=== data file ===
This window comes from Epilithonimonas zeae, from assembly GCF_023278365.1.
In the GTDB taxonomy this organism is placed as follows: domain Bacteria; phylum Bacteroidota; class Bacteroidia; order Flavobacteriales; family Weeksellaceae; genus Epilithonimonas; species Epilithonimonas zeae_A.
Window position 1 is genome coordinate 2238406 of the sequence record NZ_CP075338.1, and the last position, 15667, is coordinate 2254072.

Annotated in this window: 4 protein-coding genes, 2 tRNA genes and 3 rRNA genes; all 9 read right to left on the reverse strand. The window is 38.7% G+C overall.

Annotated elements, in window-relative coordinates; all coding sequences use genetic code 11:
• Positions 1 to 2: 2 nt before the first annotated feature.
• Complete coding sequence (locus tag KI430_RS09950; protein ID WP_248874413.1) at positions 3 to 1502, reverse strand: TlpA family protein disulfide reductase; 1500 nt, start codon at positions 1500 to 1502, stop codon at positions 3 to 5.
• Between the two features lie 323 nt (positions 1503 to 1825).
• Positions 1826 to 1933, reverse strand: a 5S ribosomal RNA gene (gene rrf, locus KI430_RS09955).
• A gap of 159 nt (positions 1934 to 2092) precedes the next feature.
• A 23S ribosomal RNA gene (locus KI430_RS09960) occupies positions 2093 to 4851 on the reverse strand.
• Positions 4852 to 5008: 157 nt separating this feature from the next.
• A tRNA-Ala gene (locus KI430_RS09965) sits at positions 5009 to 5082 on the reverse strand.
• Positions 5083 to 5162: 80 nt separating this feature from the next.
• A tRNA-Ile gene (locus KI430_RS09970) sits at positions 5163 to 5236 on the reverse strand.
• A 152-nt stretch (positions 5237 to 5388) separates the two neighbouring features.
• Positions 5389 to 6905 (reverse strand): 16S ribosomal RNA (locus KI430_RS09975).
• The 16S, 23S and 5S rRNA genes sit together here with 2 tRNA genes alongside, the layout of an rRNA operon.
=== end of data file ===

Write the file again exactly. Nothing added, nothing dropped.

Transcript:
This window comes from Epilithonimonas zeae, from assembly GCF_023278365.1.
In the GTDB taxonomy this organism is placed as follows: domain Bacteria; phylum Bacteroidota; class Bacteroidia; order Flavobacteriales; family Weeksellaceae; genus Epilithonimonas; species Epilithonimonas zeae_A.
Window position 1 is genome coordinate 2238406 of the sequence record NZ_CP075338.1, and the last position, 15667, is coordinate 2254072.

Annotated in this window: 4 protein-coding genes, 2 tRNA genes and 3 rRNA genes; all 9 read right to left on the reverse strand. The window is 38.7% G+C overall.

Annotated elements, in window-relative coordinates; all coding sequences use genetic code 11:
• Positions 1 to 2: 2 nt before the first annotated feature.
• Complete coding sequence (locus tag KI430_RS09950; protein ID WP_248874413.1) at positions 3 to 1502, reverse strand: TlpA family protein disulfide reductase; 1500 nt, start codon at positions 1500 to 1502, stop codon at positions 3 to 5.
• Between the two features lie 323 nt (positions 1503 to 1825).
• Positions 1826 to 1933, reverse strand: a 5S ribosomal RNA gene (gene rrf, locus KI430_RS09955).
• A gap of 159 nt (positions 1934 to 2092) precedes the next feature.
• A 23S ribosomal RNA gene (locus KI430_RS09960) occupies positions 2093 to 4851 on the reverse strand.
• Positions 4852 to 5008: 157 nt separating this feature from the next.
• A tRNA-Ala gene (locus KI430_RS09965) sits at positions 5009 to 5082 on the reverse strand.
• Positions 5083 to 5162: 80 nt separating this feature from the next.
• A tRNA-Ile gene (locus KI430_RS09970) sits at positions 5163 to 5236 on the reverse strand.
• A 152-nt stretch (positions 5237 to 5388) separates the two neighbouring features.
• Positions 5389 to 6905 (reverse strand): 16S ribosomal RNA (locus KI430_RS09975).
• The 16S, 23S and 5S rRNA genes sit together here with 2 tRNA genes alongside, the layout of an rRNA operon.